I had taken only nine traps when I went down Tuesday to trap. I had only five reservations yesterday with the FCCO for fixing. But we are getting a 3 punch storm system moving into our area and I knew trapping today would probably be futile, due to the heavy rains and winds predicted.
When I saw the overwhelming number of cats, and tiny kittens fighting for the food too, I set to work. I knew with the upcoming storms, I better get them all and as I trapped, I was also working over in my mind where and how I could comfortably house them all til they could all be fixed. And I was texting photos of the tiny kittens to rescues, asking if they might be able to take any in. I got an instant response from Animal Rescue and Care Fund. I was incredibly relieved.
In a couple hours, I had 22 cats and kittens caught. I hand grabbed some of the tinies, and dug some laboriously out of a spider crawling woodpile.
With so few traps, and even fewer transfer traps, with which to transfer cats out of the drop trap, I doubled up cats in traps, then tripled up. In the end, I had six young cats in one trap, four in another and so on.
I went home with the 22, to get them set up and because Julie had wrangled two kittens of the seven left at the residential colony in Waterloo, and left them in a carrier outside my place, since she had to go to work.
I found them doing well, a brown tabby and a little gray guy. The little gray boy kitten is darling and very loving. Fell in love.....
|Waterloo boy kitten|
|Waterloo boy brown tabby out front with six of the seven tinies from the Harrisburg colony. Of the seven from Harrisburg, six were girls, including that orange tabby in the back!|
I situated the teens and adults of the 22, in cages in my garage, plus getting the Waterloo boys set up in my bathroom, along with the tinies from Harrisburg. I even vaccinated, wormed and flea treated the two boys. I didn't vaccinate the Harrisburg crew of kittens since they had the eye issues I didn't want to make worse, but flea treated and round wormed them and got a start with eye meds.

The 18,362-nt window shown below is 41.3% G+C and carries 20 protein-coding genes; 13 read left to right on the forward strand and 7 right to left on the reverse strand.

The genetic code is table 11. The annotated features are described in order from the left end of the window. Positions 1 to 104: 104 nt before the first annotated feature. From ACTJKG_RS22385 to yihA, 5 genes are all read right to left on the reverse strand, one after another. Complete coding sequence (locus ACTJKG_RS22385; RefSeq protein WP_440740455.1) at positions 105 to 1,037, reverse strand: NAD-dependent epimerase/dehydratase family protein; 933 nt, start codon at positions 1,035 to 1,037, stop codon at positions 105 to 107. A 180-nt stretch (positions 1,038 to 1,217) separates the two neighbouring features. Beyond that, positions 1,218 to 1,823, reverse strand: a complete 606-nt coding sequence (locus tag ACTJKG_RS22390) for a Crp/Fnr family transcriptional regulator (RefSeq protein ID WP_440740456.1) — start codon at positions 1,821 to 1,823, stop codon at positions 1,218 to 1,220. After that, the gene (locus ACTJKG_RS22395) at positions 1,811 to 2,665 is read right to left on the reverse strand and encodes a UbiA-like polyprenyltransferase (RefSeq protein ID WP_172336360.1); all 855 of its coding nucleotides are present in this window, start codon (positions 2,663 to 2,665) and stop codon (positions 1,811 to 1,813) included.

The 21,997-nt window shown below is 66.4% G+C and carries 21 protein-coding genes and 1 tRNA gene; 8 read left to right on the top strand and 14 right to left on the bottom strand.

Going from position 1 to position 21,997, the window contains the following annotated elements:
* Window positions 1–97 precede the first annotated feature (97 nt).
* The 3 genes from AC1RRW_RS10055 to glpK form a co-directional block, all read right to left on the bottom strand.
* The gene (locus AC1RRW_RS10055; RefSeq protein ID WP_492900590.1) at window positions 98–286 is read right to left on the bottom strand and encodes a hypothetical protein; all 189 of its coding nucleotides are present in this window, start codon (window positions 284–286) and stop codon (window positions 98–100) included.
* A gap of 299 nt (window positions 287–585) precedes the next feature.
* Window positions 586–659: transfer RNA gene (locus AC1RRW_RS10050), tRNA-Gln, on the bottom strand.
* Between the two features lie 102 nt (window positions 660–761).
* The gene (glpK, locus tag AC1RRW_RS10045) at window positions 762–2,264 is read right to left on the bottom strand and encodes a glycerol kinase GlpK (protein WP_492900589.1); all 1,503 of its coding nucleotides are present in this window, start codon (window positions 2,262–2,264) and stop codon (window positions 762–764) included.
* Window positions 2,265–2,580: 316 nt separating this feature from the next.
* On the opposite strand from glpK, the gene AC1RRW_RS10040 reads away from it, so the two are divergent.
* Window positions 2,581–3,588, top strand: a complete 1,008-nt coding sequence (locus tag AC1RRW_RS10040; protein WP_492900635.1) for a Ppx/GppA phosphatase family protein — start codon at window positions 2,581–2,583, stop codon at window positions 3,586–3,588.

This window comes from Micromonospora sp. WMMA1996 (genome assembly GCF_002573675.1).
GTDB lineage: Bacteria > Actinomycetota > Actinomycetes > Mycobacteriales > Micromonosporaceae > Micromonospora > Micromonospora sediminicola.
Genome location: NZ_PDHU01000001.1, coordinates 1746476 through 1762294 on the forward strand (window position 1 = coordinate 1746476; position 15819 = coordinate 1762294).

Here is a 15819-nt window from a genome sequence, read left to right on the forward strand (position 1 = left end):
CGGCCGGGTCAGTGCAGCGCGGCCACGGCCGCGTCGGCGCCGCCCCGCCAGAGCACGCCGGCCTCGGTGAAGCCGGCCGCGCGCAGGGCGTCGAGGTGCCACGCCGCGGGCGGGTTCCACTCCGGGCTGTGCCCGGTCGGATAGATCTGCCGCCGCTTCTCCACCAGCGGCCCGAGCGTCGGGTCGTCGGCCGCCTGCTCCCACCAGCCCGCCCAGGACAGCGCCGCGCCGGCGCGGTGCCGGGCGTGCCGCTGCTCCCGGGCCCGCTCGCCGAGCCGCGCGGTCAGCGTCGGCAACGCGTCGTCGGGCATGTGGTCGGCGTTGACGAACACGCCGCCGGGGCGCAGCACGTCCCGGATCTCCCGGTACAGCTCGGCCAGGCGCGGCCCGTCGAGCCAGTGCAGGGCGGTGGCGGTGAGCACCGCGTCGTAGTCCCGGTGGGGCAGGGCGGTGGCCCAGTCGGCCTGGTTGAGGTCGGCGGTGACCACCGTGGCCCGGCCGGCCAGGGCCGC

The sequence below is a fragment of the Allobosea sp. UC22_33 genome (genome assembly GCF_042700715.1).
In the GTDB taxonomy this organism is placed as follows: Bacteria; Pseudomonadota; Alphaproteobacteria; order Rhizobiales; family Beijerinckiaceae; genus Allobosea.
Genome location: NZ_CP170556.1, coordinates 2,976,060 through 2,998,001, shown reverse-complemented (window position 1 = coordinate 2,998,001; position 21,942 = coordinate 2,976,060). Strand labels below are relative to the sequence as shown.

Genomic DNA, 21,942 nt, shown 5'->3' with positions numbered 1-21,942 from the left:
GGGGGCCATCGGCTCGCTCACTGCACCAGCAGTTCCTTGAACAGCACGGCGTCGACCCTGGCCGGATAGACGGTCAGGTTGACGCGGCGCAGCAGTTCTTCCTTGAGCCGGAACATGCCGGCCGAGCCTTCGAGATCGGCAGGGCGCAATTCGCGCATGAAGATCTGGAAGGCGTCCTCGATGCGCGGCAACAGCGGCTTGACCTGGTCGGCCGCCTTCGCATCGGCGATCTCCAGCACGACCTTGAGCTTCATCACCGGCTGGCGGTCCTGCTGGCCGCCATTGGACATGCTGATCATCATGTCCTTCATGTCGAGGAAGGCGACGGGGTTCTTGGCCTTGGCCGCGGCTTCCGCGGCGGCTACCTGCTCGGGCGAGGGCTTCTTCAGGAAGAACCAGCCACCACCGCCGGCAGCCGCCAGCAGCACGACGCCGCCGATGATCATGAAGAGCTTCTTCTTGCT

Then I went back down and caught five more, including the last tiny, the little orange tabby girl. I thought I was done and folded up the drop trap. But as I was leaving, a teen orange and white showed up. I left them a trap, ready to go, and during the day yesterday, they caught him. I pick him up today, when I return the fixed seven. In addition there are at least three cats with ear tips they feed, whom I got fixed four years ago.
I not only got five of the 27 I had from the colony fixed at the FCCO, but a Brooks woman, who helps cats, offered up her two Willamette Humane reservations, so two more were done there. I met her, on the way to Portland, at WHS, and she even registered the cats and picked them up after surgery. Later, on the way home from a long day in Portland, I picked them up from her at her home. She had a surprise waiting! Several bags of dry food she had recruited during the day to give the Harrisburg couple to help them feed the colony.
I arrive home, to find 10 bags of dry cat food bags piled in a chair by my garage, donated by an Albany woman. I was floored and very happy and grateful.
The first seven are now fixed. Four boys and three girls, and they go home today. Seven kittens from the colony are now safe and dry and well fed and warm. Along with two more Waterloo kittens.
|Bradley, a big black tux male, one of two fixed yesterday at Willamette Humane.|
|Samoa, another male, fixed also at Willamette Humane|
|Calico female fixed yesterday at the FCCO|
That's a great start! I still have 13 colony cats in my garage and will pick up another, the orange and white they trapped yesterday, today, when I return the seven fixed cats. Three of the remaining 14 I will take to the same Brooks woman who helped with 2 yesterday. I will choose three in most need, as they will be fixed tomorrow at whs and she will keep them in her large contained cattery. They won't go back.
The colony caretakers, an older couple on social security were quite happy to relinquish the seven six week old kittens and the three young teens. That's ten less cats to feed. And now I have many cat food donations to help them feed the rest. So many people have helped, with food, with taking the kittens, by giving over spay neuter reservations.
So the 11 others I will be left with, from the colony, will travel with me to the FCCO Friday, along with 8 cats from a Tangent barn, to be fixed. That is if we haven't washed away here, from the tons of rain coming down. Or blown away. The 2nd punch of these three storms hits Saturday and there are concerns about Saturday afternoon and night.
Some forecasters claim we are in for an extreme wind event with winds close to 90 or 100 mph. Such high winds are not uncommon on the coast but could be devastating in the valley. Oregon is full of big trees and high winds often topple them by the score. I think of the Maple and Birch trees out back and hope for the best.
Forecasts can be wrong. We shall see.
On another note, Panda is doing quite well. She still drools a bit. I do believe she fell and popped her lower jaw apart at the front juncture. It is a common injury to cats but the treatment now, a vet told me, is to let it heal on its own. I believe this led to dehydration, which led to extreme constipation. I could be all wrong about it. She is doing just fine, eating, drinking, and acting like nothing happened.